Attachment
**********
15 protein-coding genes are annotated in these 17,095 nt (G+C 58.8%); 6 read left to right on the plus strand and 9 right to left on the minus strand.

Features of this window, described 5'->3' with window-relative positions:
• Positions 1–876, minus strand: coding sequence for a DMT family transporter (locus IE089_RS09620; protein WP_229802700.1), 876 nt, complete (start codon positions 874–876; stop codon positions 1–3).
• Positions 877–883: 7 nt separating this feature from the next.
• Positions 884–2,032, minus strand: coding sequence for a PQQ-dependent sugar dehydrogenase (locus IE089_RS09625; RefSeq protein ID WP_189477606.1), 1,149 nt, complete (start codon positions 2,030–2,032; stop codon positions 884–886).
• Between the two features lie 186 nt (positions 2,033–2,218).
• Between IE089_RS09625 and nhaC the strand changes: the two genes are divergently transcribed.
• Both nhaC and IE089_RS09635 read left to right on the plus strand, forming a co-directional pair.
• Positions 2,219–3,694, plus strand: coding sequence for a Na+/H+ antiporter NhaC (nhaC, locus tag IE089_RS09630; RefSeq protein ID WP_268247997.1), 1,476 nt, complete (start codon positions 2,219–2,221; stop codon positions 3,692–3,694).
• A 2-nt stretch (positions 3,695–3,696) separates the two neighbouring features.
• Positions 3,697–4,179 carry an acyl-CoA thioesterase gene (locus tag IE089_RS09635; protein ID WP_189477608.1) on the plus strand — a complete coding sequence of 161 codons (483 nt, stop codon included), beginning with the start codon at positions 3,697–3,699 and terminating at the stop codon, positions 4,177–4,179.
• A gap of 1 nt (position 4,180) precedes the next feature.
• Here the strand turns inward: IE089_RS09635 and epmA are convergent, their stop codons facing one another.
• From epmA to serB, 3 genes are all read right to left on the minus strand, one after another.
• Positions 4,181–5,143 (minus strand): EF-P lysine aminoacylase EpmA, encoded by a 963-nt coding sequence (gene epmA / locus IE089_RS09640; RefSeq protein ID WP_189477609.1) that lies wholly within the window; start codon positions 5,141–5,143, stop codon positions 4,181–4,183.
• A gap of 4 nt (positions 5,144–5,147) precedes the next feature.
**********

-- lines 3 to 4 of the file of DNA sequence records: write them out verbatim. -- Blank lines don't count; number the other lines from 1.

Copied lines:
• Positions 1–876, minus strand: coding sequence for a DMT family transporter (locus IE089_RS09620; protein WP_229802700.1), 876 nt, complete (start codon positions 874–876; stop codon positions 1–3).
• Positions 877–883: 7 nt separating this feature from the next.